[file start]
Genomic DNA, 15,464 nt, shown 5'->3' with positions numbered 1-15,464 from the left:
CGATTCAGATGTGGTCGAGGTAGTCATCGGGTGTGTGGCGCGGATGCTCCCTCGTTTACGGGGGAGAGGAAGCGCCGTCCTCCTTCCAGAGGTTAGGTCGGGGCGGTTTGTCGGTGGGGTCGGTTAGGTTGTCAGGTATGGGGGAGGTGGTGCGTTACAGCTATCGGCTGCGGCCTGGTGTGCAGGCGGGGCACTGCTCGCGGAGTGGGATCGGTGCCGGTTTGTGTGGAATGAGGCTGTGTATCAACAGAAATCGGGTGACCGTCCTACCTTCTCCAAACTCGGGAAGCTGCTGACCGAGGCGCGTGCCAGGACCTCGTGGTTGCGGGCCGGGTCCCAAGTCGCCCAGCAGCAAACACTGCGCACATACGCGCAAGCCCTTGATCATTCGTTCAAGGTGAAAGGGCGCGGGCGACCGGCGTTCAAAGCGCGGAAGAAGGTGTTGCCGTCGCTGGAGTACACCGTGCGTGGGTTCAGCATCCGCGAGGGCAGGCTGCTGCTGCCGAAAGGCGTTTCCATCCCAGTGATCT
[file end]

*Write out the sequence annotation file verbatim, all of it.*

Genomic DNA, 15,464 nt, shown 5'->3' with positions numbered 1-15,464 from the left:
CGATTCAGATGTGGTCGAGGTAGTCATCGGGTGTGTGGCGCGGATGCTCCCTCGTTTACGGGGGAGAGGAAGCGCCGTCCTCCTTCCAGAGGTTAGGTCGGGGCGGTTTGTCGGTGGGGTCGGTTAGGTTGTCAGGTATGGGGGAGGTGGTGCGTTACAGCTATCGGCTGCGGCCTGGTGTGCAGGCGGGGCACTGCTCGCGGAGTGGGATCGGTGCCGGTTTGTGTGGAATGAGGCTGTGTATCAACAGAAATCGGGTGACCGTCCTACCTTCTCCAAACTCGGGAAGCTGCTGACCGAGGCGCGTGCCAGGACCTCGTGGTTGCGGGCCGGGTCCCAAGTCGCCCAGCAGCAAACACTGCGCACATACGCGCAAGCCCTTGATCATTCGTTCAAGGTGAAAGGGCGCGGGCGACCGGCGTTCAAAGCGCGGAAGAAGGTGTTGCCGTCGCTGGAGTACACCGTGCGTGGGTTCAGCATCCGCGAGGGCAGGCTGCTGCTGCCGAAAGGCGTTTCCATCCCAGTGATCT